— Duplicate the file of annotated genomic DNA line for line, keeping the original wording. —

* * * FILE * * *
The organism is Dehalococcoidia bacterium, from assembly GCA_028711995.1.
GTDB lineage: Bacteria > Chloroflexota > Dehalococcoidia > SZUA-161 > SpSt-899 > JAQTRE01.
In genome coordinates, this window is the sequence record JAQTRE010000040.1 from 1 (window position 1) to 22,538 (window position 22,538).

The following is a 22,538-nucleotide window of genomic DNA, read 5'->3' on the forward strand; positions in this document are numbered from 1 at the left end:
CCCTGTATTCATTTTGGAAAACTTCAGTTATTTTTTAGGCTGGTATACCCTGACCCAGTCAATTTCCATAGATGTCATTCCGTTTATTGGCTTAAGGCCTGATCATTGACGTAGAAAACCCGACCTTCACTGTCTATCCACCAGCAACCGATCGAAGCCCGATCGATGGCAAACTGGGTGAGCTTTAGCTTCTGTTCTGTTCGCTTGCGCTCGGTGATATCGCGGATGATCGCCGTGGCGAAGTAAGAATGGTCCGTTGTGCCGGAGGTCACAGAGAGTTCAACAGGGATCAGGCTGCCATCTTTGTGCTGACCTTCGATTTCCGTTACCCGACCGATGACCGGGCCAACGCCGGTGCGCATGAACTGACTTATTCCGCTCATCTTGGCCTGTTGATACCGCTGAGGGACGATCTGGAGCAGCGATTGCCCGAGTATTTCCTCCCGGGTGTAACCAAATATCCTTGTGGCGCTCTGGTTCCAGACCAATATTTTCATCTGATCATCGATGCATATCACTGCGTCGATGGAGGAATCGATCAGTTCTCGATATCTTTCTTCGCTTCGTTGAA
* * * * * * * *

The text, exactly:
The organism is Dehalococcoidia bacterium, from assembly GCA_028711995.1.
GTDB lineage: Bacteria > Chloroflexota > Dehalococcoidia > SZUA-161 > SpSt-899 > JAQTRE01.
In genome coordinates, this window is the sequence record JAQTRE010000040.1 from 1 (window position 1) to 22,538 (window position 22,538).

The following is a 22,538-nucleotide window of genomic DNA, read 5'->3' on the forward strand; positions in this document are numbered from 1 at the left end:
CCCTGTATTCATTTTGGAAAACTTCAGTTATTTTTTAGGCTGGTATACCCTGACCCAGTCAATTTCCATAGATGTCATTCCGTTTATTGGCTTAAGGCCTGATCATTGACGTAGAAAACCCGACCTTCACTGTCTATCCACCAGCAACCGATCGAAGCCCGATCGATGGCAAACTGGGTGAGCTTTAGCTTCTGTTCTGTTCGCTTGCGCTCGGTGATATCGCGGATGATCGCCGTGGCGAAGTAAGAATGGTCCGTTGTGCCGGAGGTCACAGAGAGTTCAACAGGGATCAGGCTGCCATCTTTGTGCTGACCTTCGATTTCCGTTACCCGACCGATGACCGGGCCAACGCCGGTGCGCATGAACTGACTTATTCCGCTCATCTTGGCCTGTTGATACCGCTGAGGGACGATCTGGAGCAGCGATTGCCCGAGTATTTCCTCCCGGGTGTAACCAAATATCCTTGTGGCGCTCTGGTTCCAGACCAATATTTTCATCTGATCATCGATGCATATCACTGCGTCGATGGAGGAATCGATCAGTTCTCGATATCTTTCTTCGCTTCGTTGAA